I’ll leave you with an excellent quote from the Ken Chapman / Clay Shirky discussion that calls out the potential payoff of education’s COVID Transitions.
[14:50] I think the cultural shift of faculty being aware that not all students are equally well supported outside the classroom is potentially huge, that the willingness to have things like conversations about the cost of textbooks, which has been a perennial pain point but never really risen to the level of anything more than individual faculty concern may now become a university-wide conversation. Ditto wi-fi hotspots, ditto computer access, etc, etc.
The illusion that students’ lives could somehow be bracketed when they walked into your classroom, and as a faculty member all that really mattered was were they paying attention right at that moment, that is going away for many of our faculty, and frankly I think that that’s one of the bits of fog that Covid burned off that I hope just does not come rolling back in again.
Disclosure: D2L is a subscriber to our Market Analysis Service, and NYU is a recent client of MindWires.
Hi Phil – great article – the infographic in regard to the 4 phases appears to be missing? on the webpage – I saw it there when i first clicked on it and now has disappeared. I wanted to share with my colleagues
That’s strange – I can’t replicate the problem but will try with some other computers.
In the meantime, you can get the full-size image here: https://mindwires.com/four-phase-response-of-education-to-covid-spring-2021-update/
Thanks Phil – much appreciated I will share with my team – we are full swing resumption planning for the Fall 2021 semester and I believe your report will be useful resource
Here is what I see on the website – https://www.screencast.com/t/AOM52ENIR
Phil, thanks for this, and I’ll add here that the shift in the experience of faculty, staff, and students with online education is part of what makes the transition out of COVID so challenging. It’s not just not being able to return all at once; thousands of faculty members and millions of students had classes online and the sky did not fall, and they will want to retain some of those adaptations, even where they require a change in the way our institutions work.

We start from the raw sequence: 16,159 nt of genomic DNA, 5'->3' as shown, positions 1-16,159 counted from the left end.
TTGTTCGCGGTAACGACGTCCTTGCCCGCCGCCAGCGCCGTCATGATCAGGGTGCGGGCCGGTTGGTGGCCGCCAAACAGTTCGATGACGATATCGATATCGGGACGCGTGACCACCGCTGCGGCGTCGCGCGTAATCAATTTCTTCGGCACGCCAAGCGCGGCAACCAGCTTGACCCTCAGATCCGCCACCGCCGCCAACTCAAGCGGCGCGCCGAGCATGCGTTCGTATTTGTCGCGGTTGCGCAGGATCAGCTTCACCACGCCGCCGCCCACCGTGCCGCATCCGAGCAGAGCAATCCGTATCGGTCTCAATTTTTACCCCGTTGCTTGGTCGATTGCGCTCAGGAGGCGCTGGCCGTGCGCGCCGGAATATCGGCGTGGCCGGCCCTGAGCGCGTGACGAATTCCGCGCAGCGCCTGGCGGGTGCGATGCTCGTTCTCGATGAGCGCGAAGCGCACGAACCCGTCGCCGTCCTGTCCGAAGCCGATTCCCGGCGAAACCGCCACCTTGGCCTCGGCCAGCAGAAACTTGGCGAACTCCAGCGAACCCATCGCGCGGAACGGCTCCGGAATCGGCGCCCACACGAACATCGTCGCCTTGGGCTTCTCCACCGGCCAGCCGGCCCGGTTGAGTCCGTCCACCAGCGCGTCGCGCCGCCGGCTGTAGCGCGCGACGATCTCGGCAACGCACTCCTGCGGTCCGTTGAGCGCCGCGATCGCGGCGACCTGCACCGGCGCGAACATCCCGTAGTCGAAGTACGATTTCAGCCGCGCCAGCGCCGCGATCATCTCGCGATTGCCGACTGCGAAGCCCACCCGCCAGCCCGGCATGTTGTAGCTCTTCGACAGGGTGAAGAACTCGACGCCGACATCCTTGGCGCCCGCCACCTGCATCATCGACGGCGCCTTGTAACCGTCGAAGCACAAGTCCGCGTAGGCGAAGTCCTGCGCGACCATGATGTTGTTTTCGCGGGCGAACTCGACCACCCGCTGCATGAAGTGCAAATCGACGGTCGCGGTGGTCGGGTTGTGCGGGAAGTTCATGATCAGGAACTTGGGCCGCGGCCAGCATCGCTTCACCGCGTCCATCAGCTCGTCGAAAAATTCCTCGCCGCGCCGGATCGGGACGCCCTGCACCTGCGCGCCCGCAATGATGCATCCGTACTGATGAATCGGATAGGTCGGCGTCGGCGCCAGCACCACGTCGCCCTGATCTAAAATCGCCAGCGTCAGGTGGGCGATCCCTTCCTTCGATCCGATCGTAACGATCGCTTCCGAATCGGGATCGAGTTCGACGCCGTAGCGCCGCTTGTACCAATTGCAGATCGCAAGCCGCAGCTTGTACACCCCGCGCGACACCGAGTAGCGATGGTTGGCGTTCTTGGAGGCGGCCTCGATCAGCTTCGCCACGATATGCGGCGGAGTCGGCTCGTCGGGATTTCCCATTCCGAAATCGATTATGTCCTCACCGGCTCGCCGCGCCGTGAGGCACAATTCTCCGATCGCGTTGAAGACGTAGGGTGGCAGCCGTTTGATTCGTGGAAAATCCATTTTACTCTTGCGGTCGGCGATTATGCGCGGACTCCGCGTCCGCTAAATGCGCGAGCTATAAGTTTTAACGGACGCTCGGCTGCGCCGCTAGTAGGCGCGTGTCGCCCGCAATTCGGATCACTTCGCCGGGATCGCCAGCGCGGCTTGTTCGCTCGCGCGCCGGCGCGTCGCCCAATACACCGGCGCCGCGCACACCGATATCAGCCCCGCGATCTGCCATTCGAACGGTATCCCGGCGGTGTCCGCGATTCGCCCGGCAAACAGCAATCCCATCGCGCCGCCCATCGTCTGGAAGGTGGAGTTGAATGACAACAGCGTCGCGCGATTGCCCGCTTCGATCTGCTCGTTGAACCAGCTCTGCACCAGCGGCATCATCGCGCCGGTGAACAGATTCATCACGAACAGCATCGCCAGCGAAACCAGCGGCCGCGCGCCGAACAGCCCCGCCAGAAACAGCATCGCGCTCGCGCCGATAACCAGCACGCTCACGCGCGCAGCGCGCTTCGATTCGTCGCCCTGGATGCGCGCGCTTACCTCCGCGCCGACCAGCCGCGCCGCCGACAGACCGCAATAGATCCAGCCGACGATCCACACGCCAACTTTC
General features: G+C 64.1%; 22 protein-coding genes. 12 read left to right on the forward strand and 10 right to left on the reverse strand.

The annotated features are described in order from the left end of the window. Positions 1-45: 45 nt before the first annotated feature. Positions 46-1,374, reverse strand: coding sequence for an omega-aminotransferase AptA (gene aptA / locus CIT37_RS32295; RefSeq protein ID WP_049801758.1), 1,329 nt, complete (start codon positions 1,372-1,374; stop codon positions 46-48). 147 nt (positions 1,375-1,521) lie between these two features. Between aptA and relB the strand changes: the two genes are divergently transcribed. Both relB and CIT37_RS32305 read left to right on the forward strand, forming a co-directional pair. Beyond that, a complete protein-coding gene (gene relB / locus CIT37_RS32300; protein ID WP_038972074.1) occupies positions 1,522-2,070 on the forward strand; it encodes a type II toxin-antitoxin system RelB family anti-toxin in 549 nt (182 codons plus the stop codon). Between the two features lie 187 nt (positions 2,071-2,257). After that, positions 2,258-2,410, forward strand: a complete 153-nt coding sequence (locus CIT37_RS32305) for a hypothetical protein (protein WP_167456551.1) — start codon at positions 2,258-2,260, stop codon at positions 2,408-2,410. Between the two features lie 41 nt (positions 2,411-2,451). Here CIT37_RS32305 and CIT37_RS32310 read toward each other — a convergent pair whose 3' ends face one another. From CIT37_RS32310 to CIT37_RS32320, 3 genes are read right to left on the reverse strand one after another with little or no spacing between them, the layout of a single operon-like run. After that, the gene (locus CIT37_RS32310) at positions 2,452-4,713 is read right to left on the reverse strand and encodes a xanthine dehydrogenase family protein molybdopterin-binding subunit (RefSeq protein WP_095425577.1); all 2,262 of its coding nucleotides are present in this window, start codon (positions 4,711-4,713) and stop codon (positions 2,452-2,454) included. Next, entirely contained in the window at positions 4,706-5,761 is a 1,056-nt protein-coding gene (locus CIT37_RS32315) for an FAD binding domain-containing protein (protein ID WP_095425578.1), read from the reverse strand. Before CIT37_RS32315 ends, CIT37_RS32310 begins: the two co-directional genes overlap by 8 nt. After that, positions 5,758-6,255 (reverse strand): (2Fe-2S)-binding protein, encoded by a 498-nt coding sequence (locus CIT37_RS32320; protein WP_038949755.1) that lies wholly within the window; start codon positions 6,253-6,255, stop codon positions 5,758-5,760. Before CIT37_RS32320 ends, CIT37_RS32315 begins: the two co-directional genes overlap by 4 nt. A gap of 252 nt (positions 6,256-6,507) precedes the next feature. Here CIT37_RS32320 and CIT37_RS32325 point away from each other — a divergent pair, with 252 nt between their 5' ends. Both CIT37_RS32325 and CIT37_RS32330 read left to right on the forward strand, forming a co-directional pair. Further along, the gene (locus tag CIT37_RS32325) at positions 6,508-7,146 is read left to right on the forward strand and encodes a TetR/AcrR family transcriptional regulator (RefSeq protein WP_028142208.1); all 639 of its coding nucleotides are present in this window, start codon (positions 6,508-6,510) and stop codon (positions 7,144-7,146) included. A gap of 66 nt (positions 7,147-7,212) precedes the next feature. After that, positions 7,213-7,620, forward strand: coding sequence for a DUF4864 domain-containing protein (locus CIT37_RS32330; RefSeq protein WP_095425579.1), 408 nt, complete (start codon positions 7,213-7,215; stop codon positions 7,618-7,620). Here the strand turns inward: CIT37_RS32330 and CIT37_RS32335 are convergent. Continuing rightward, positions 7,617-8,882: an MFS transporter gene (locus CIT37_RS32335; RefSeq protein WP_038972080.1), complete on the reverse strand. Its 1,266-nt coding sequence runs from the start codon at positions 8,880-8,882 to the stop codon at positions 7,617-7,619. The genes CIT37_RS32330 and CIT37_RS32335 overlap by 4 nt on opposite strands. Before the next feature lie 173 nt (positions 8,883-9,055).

At a minimum, the “We’ve had our last snow day” observation is going to generalize to more flipped classrooms; more video recordings and transcripts as accommodations; more remote guest lecturers; more faculty teaching remotely when sick or traveling; more students attending remotely when sick or traveling; et cetera. And that’s all without any courses changing to fully online mode.
Then there are staff, and, in our domain, especially support staff, instructional designers, and so on. The job sections of IHE and the Chronicle make it clear how competitive these jobs are going to be for the next few years, and any well-paying school that says “You have to come back to campus” is going to find that some employees will leave for jobs that pay less but allow better flexibility. And if people can take new jobs without moving, or move without taking a new job, higher ed staffing is going to get even more competitive.
And all of this cultural competence and confidence with remote instruction, attendance, and work will translate into more fully online classes being deployed to allow for things like staying on track with a major while studying abroad, or taking one summer class to be able to change majors or make up for a dropped class or bad grade while still graduating on time.
I expect most of this transition will be in the direction of hybrids, online courses at mostly in-person schools. I expect the ‘All classes online’ IPEDS numbers from AY20 to rise only modestly in the next few years, but I expect the ‘At least one online class’ numbers to rise pretty dramatically, as all of the unfamiliarity with the form and conduct of those classes has simply gone away.
Not every faculty member or student wants more online in their lives right now, but all of them now know how to do it when it is called for.
Thanks, Clay, for additional thoughts.